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American Cinematheque at the Aero Theatre Presents...
Movies on the Big Screen Since 1940!
1328 Montana Avenue at 14th Street in Santa Monica

Click to print Page 1 or Page 2 or Full Text of an April Calendar!
Series compiled by: Grant Moninger and Gwen Deglise. Program notes: Grant Moninger.

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Special Thanks to:  Amy Lewin/MGM Repertory; Suzanne Leroy/SONY REPERTORY; Paul Ginsburg/UNIVERSAL; Emily Lewin/PARAMOUNT; Caitlin Robertson/20th CENTURY FOX; Marilee Womack/WARNER BROS.


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SOLD OUT SCREENINGS: There will be a waiting line for Sold Out screenings. Tickets often become available at the door the night of an event.

Sold out programs will be indicated here if sold out 24 hours in advance of screening date.

All guests are subject to availability. The Cinematheque will offer a refund due to guest cancellations only IF the refund transaction is complete PRIOR to the start of the show.



Tickets are $10 general admission unless noted otherwise.
(Aero by series)
(Aero by date)
(Egyptian by series)
(Egyptian by date)
24-Hour Information: 323.466.FILM
Contact Us
The American Cinematheque is a non-profit 501 (C) (3) organization.
The Film Programs of the American Cinematheque are presented at the newly re-opened and renovated Aero Theatre at 1328 Montana Avenue in Santa Monica and at the magnificently renovated, historic 1922 Grauman's Hollywood Egyptian Theatre. Located at 6712 Hollywood Boulevard.
Photo Credit: Barry Gerber. Aero Theatre (c) 2004.

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<< April 5 - 8, 2007 >>>

Let's Play Two: A Baseball Celebration

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This series is an Aero Theatre Exclusive!

"Football is to baseball as blackjack is to bridge. One is the quick jolt. The other the deliberate, slow-paced game of skill… It's all there in front of you. It's theatre, really. The star is the spotlight on the mound, the supporting cast fanned out around him, the mathematical precision of the game moving with the kind of inevitability of Greek tragedy. With the Greek chorus in the bleachers!" – Vin Scully, Los Angeles Times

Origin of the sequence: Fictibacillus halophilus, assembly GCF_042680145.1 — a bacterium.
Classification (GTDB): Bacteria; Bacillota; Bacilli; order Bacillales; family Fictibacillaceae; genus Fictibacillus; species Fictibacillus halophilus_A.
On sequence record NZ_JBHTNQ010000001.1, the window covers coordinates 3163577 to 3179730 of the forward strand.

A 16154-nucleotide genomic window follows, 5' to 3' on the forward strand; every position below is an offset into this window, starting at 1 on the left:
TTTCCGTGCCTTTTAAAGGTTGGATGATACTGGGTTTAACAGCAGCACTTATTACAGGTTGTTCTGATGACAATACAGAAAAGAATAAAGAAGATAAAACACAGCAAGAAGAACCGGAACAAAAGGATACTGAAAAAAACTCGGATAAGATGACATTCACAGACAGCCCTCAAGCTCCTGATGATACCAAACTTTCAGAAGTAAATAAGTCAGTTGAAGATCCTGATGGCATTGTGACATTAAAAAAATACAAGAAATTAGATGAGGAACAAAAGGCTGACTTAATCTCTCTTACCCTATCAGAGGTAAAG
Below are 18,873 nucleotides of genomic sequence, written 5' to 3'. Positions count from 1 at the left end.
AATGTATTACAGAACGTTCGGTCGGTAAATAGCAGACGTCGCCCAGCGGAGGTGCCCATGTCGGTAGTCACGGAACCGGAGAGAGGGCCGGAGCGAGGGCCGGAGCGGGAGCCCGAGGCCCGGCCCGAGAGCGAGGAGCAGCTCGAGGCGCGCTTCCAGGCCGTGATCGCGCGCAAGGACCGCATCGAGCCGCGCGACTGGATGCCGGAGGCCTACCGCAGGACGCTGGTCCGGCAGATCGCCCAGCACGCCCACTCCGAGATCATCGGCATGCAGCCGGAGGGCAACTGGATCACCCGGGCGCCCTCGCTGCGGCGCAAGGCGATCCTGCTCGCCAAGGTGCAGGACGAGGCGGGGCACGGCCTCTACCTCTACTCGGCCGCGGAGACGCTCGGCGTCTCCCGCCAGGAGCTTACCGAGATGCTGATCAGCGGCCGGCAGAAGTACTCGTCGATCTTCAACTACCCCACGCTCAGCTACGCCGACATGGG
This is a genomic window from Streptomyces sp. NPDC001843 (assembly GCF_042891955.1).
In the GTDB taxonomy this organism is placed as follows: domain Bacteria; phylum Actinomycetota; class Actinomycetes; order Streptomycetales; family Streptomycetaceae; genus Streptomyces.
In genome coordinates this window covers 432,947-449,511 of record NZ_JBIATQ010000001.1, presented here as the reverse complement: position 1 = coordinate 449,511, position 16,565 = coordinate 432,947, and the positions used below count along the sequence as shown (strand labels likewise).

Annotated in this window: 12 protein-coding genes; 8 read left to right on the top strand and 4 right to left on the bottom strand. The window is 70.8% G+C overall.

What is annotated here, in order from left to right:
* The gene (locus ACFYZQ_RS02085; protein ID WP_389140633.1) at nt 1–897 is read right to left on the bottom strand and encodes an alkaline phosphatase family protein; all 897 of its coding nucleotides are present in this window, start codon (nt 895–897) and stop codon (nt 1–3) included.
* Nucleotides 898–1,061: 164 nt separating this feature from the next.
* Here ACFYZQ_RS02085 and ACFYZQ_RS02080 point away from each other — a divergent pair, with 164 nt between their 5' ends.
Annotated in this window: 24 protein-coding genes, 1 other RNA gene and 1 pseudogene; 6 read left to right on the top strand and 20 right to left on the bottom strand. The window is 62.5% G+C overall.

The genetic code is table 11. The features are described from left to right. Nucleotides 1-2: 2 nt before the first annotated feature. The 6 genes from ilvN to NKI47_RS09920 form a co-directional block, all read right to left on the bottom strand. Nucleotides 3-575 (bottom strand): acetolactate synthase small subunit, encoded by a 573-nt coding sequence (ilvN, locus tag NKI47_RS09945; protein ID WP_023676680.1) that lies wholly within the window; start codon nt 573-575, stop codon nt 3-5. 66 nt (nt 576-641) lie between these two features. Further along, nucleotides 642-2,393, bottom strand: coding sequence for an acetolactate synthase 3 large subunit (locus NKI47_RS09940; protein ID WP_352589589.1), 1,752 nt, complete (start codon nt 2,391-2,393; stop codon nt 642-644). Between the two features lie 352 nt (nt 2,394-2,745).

Baseball and Hollywood have always gone hand-in-hand, whether it’s been as myth-making grist for motion picture scenarios or behind-the-scenes cross-pollinization between teams, managers and Hollywood personalities. One can point to baseball star Joe DiMaggio’s marriage to screen siren Marilyn Monroe, baseball commissioner Bartlett Giamatti’s now famous actor son, Paul or the fact that the game has played a supporting role in all variety of Hollywood films, from THE ODD COUPLE to BAD LIEUTENANT! We’ll be screening some of our favorite and most-requested baseball films, including THE NATURAL, PRIDE OF THE YANKEES, FIELD OF DREAMS, EIGHT MEN OUT and more.





Thursday, April 5 – 7:30 PM

Yankees Double Feature:

PRIDE OF THE YANKEES, 1942, MGM Repertory, 122 min. Directed by veteran Sam Wood and adapted by Herman J. Mankiewicz, this is the quintessential baseball film and was nominated for 11 Academy Awards. Gary Cooper stars in this tale of the Iron Horse, Lou Gehrig, the New York Yankee Hall Of Famer, from his childhood days in New York until his "Luckiest Man in the World" speech at Yankee Stadium in 1939. Released a year after Gehrig's tragic death, the film co-stars Gehrig's longtime teammates and friends Babe Ruth, Bob Meusel, Matt Koenig and Bill Dickey. Also appearing are Walter Brennan, Teresa Wright and Dan Duryea.

THE STRATTON STORY, 1940, Warner Bros., 106 min. Dir. Sam Wood. The true story of Chicago White Sox pitcher Monty Stratton's (James Stewart) climb to the top of his game in both baseball and in life. Then tragedy strikes. Sam Wood (PRIDE OF THE YANKEES, A NIGHT AT THE OPERA) directs his last feature film, a sentimental, against-the-odds story, that never feels sentimental, thanks in large part to Stewart and co-star June Allyson as his wife. The pair evidence so much obvious on-screen chemistry that MGM quickly paired them in several more movies. Agnes Moorehead is Monty’s tough-as-nails mom, TV-directing great Robert Gist ("Star Trek"; "Mission Impossible;" "The Twilight Zone") is Earnie, and Bill Dickey and other Yankees take turns at the plate. Look fast for Joe Dimaggio rounding the bases. Oscar Winner for Best Screenplay.



Friday, April 6 – 7:30 PM

Double Feature:

THE NATURAL, 1984, Sony Repertory, 134 min. Based on the 1952 novel by Bernard Malamud, Barry Levinson (RAIN MAN, BUGSY) directs Robert Redford as Roy Hobbs, an over-the-hill rookie who appears out of nowhere to lead a losing 1930’s baseball team, the New York Knights, to the top. A tragic turn had destroyed Roy Hobbs early playing career, and now he is going to live what should have been. The all star cast features Glenn Close (nominated for a Best Actress Academy Award), Kim Bassinger, Robert Duvall and Barbara Hershey. The great music score, one of the most recognized in film history, is by Randy Newman. Life often imitates art as the Oscar-nominated score is now recognized as the soundtrack behind the legendary Kirk Gibson home run for the LA Dodgers in the 1988 World Series. Redford’s bat, "Wonderboy" rivals CITIZEN KANE’s sleigh, "Rosebud" as one of Hollywood’s greatest known props. Beautifully shot by cinematographer Caleb Deschanel.